How to manage stress around the holidays
The holidays can be a magical time for family and friends to gather and enjoy each other’s company. However, this may also lead to significant amounts of holiday and seasonal stress.
What does holiday stress normally look like?
Holiday stress can affect anyone, even children. It typically manifests itself physically in similar ways to regular stress. But holiday stress is unique because of the backdrop of the holidays. Anxiety and depression often worsen during the holidays, even if you’re enjoying time with cherished loved ones.
The holidays carry a lot of expectations. They’re a time of packed social calendars, parties, traditions, and scheduling concerns. They can often bring financial stress as people book travel and try to fit festivities into their budget, and the holidays often happen during the middle of peak season for seasonal affective disorder (SAD). It’s no wonder lots of people experience increased anxiety and depression around this time.
For some people, being around family can exacerbate this. It can also be a particularly hard time of year if you’ve lost loved ones or are dealing with other heightened stressors.
Common symptoms of stress:
- Body aches
- Feeling tired or run-down
How to manage holiday stress
Before the holidays:
Set reasonable expectations for yourself
Don’t put pressure on yourself to create the perfect holiday. Focus on what makes the holidays special for you and your family. You don’t have to do it all.
Set realistic expectations for your family members
Don’t expect your family to change or behave differently just because it’s the holidays. Don’t put pressure on your children to be on your best behavior, and don’t expect your in-laws to suddenly change overnight.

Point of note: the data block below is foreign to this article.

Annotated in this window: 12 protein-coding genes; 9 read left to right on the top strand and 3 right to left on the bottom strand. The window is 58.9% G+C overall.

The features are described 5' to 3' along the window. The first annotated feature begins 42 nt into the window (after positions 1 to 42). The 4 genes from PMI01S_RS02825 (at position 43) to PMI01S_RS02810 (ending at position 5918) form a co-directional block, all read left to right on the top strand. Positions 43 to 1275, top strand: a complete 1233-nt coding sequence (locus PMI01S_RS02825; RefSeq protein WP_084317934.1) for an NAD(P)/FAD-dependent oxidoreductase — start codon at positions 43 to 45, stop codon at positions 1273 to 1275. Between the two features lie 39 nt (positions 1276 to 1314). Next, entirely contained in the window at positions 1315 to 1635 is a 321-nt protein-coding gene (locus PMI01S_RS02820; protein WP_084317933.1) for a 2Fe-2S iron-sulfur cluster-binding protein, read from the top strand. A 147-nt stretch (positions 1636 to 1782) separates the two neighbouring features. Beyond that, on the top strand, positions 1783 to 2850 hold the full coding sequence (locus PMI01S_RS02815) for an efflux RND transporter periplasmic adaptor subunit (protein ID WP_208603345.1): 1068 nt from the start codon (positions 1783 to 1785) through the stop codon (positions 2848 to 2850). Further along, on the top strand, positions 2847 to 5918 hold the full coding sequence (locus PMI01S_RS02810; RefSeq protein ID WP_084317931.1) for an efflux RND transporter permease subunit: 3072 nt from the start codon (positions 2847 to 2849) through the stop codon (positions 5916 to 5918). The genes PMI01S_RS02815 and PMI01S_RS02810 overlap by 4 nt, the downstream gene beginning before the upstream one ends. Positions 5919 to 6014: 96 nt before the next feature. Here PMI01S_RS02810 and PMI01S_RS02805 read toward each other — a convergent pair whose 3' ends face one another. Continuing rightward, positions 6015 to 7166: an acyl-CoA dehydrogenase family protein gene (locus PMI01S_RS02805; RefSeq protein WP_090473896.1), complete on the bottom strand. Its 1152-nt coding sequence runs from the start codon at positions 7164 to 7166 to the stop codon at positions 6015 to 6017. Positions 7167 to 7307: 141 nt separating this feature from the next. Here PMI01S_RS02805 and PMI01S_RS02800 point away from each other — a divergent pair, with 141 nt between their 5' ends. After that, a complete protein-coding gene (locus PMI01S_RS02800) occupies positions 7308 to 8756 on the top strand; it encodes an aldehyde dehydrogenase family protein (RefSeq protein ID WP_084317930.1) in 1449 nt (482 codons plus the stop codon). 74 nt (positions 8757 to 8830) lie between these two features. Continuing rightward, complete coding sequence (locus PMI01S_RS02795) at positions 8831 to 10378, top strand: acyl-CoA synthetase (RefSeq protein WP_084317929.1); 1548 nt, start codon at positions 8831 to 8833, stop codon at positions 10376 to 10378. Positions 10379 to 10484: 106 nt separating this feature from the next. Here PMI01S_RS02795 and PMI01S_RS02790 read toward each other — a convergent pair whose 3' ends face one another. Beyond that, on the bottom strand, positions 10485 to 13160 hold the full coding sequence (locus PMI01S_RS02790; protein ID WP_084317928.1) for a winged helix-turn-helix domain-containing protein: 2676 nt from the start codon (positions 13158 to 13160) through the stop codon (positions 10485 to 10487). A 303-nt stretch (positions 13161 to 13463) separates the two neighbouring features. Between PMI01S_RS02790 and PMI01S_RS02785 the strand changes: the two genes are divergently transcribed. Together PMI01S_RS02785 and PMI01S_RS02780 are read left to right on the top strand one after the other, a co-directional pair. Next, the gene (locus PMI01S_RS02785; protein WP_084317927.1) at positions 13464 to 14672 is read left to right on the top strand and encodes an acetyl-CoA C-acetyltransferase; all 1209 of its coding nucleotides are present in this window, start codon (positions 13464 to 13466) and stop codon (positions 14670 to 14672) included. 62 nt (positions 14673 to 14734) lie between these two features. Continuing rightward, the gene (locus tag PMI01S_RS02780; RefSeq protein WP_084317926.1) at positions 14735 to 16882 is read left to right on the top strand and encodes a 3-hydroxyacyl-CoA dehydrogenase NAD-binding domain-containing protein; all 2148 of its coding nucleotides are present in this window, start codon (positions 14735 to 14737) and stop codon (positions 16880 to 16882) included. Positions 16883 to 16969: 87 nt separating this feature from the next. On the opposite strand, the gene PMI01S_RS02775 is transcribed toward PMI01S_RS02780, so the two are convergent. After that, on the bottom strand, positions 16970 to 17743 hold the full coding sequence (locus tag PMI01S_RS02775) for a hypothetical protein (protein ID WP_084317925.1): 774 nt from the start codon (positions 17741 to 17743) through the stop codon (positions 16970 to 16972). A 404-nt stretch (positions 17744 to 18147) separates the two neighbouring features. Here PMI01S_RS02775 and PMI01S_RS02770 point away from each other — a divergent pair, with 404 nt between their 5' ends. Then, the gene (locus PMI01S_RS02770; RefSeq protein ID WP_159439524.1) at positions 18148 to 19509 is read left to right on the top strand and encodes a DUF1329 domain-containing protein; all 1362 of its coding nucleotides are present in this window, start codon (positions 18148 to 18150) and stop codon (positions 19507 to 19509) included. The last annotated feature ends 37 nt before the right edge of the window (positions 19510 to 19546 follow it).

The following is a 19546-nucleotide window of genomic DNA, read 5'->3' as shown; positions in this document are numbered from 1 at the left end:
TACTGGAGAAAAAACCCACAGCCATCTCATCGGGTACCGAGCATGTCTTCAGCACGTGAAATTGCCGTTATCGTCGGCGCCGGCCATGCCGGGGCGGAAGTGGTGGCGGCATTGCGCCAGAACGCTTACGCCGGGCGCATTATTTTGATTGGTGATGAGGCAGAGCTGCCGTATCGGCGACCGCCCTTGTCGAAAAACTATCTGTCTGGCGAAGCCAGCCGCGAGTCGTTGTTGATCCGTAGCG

If you often have a hard time being around your relatives, prepare by setting limits on the time you spend with them. Carefully choose what activities you do with them.
Share the load
You don’t have to do everything yourself. Get other family members involved in holiday tasks like decorating, cooking, baking, and shopping. This increases feelings of togetherness and creates great memories while taking the burden off of yourself.
During the holidays:
Check-in with yourself
We often feel overwhelmed or run down without even realizing it. If you notice this happening, spend a little time by yourself to recharge. Meditate or do some relaxing deep breathing, or go for a quick walk to get some fresh air and clear your mind.
Stick to your regular sleep, meal, and exercise schedule
This gives your body some normalcy, even if you’re traveling and taking part in a lot of festivities. Your body still needs care and rest during the holidays.
Limit alcohol, drug, and tobacco consumption
It’s easy to over-indulge during the holidays. Be aware of the substances you’re putting in your body, how much, how often, and how they’re making you feel.
Lots of people drink more alcohol than usual during the holidays. But alcohol can run you ragged, especially if you’re already tired and are straying from your normal schedule. It can also worsen symptoms of depression. Indulge in moderation.
Get support if you need it
The holidays can sometimes trigger anxiety and depression. If you catch your mental health beginning to suffer, talk to a friend, trusted family member, or therapist to help you weather the storm.
The holidays are a wonderful time – even more so if we find ways to manage our holiday stress.